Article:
Ideas at the heart of children's writing

Children's writer Karen Trebilcock. Photo by Jane Dawber.
Children's writer Karen Trebilcock. Photo by Jane Dawber.
Karen Trebilcock wants to take her readers for an exciting ride. Charmian Smith talks to this year's children's writer in residence at the college of education.

The most fun part of writing is coming up with the idea for a story, according to Karen Trebilcock.

She also loves it when people say they can't put her books down and have to keep reading to find out what's going to happen.

"I want to take people for an exciting ride," the Dunedin author says.

This year's Creative New Zealand Children's Writer in Residence at the University of Otago College of Education, Trebilcock has published three young adult novels under her pen name, Ella West.

She describes her Thieves trilogy as adventure thrillers set in today's world, but with a science fiction element.

"I want them to be so a kid could read them and think `if I woke up one day and was able to do that, this could happen to me'."

People always need stories and story-telling becomes more important as we become hesitant about the future and where we are heading, she says.

Absorbed, the book she has been working on during her residency, is set in the near future, during peak oil when the price of petrol has risen to more than $7 a litre.

"In the book, the streets are clogged with cyclists and pedestrians and the buses are full.

It's interesting to imagine a world when we can't use petrol and global warming is starting to affect our lives," she says.

It's about 18-year-old Brooklyn, from Auckland, who has come to Dunedin with her high-school friends who are going to university.

However, she's a junior reporter on the local paper, and discovers one of her friends is caught up in questionable activities.

The story is about her search for the truth about what's happening and her attempts to stop it.

Trebilcock, who grew up in Invercargill, draws on her experience as a 17-year-old junior reporter on the Southland Times - the feeling of being very new in a very competitive workplace that wants things straight away and having to write fast, she says.

She has returned to journalism from time to time over the past 25 years as a way to earn money, and she even funded her university studies by working as a journalist.

"It needs good writing skills and you get out and see people.

It's also rewarding to see what you've written published next day, and you have the feeling they need your writing to fill the white space in the paper," she says.

"The worst thing would be if you wrote and wrote and wrote and never got published, and that's the hardest thing to justify what you are doing.

You don't write for yourself.

You want other people to enjoy the story."

Her first book, written in the evenings while living on a West Coast dairy farm, and stashed in a box for some years, was published by Longacre after the family moved to Dunedin in 2003 for educational opportunities for their two sons.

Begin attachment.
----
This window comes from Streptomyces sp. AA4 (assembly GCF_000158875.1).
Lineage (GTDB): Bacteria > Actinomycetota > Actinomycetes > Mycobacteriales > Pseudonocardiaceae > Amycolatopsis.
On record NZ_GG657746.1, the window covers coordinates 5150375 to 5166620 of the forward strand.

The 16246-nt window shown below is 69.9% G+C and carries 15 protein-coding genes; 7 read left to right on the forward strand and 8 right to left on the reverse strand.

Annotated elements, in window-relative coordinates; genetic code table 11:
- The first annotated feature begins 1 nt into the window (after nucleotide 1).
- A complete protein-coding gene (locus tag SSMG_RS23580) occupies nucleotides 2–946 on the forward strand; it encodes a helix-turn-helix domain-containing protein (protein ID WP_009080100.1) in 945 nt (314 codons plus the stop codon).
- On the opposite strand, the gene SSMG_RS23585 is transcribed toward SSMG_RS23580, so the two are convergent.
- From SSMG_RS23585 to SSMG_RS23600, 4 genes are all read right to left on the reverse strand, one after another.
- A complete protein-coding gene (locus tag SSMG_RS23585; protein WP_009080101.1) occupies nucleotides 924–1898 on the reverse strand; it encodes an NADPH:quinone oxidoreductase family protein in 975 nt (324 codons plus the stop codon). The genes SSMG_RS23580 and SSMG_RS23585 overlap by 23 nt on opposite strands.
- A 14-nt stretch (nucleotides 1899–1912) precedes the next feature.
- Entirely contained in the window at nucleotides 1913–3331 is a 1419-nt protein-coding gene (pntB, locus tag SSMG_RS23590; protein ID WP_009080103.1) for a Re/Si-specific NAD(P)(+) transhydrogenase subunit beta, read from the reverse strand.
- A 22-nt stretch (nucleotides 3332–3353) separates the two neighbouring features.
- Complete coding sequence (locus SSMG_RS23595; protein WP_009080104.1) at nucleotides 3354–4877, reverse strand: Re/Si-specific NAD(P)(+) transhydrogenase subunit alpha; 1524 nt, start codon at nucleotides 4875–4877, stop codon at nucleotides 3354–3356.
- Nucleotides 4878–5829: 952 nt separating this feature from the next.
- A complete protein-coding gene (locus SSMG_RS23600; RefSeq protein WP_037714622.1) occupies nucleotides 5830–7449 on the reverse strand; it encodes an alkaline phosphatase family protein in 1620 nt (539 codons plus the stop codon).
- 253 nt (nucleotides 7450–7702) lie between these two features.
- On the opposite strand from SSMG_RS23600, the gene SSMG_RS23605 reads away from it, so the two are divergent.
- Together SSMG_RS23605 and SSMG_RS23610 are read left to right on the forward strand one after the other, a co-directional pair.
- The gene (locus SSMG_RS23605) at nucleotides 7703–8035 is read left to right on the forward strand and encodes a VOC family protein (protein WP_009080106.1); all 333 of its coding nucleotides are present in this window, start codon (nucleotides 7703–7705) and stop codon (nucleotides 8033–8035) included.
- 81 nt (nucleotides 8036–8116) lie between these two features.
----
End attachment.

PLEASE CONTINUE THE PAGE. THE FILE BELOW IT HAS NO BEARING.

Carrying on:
Now coming to the end of her six-month residency, she has many irons in the fire.

She is waiting to hear from three publishers, about applications for two grants, and has two plays she hopes to have staged and perhaps even made into film scripts.

"The waiting is probably the hardest thing for a writer. Meanwhile, you start your next book," she says.

Creative writing can also be lonely.

She treats it as a business and sits down each morning to write 3000 words.

Keeping a daily log makes her feel she is getting somewhere.

"If you you write 3000 words a day and it's a 55,000-word book, after a certain time you'll have the book. It becomes as simple as that."

However, she says she dislikes the proofreading and rewriting that is often required, and the horror of finding a missed full stop or wrongly spelled word.

She also writes plays.

With a background in amateur theatre and experience teaching speech and drama, she has a good understanding of what can be done on stage, she says.

"I love theatre; I always loved it as a kid.

"It's great writing novels but you don't actually see a person read your novel. You never get immediate feedback, but in a theatre you can see the people in the audience laughing and enjoying the story."

She hopes her play, The Middlemarch Singles Ball, which was well-received in a workshop and reading last year and was a finalist in the Adam New Zealand Play award, will be staged next year.

In it the organisers of the ball realise to their horror that all the tickets have been sold to women.

Previous balls have been so successful all the men have been married off, even bald old Percy who lives with his mother.

Some Auckland men are willing to come and be trained to be like farmers, but they want to ride horses, sleep under the stars and drink Speight's instead of crutching sheep or fencing, she says with a laugh.

Her next goal is to finish a contemporary adult novel set around Cargills Castle, in Dunedin.

Once you've written an adult novel, a whole lot of other doors open up for you, to do with funding and opportunities, she says.


Add a Comment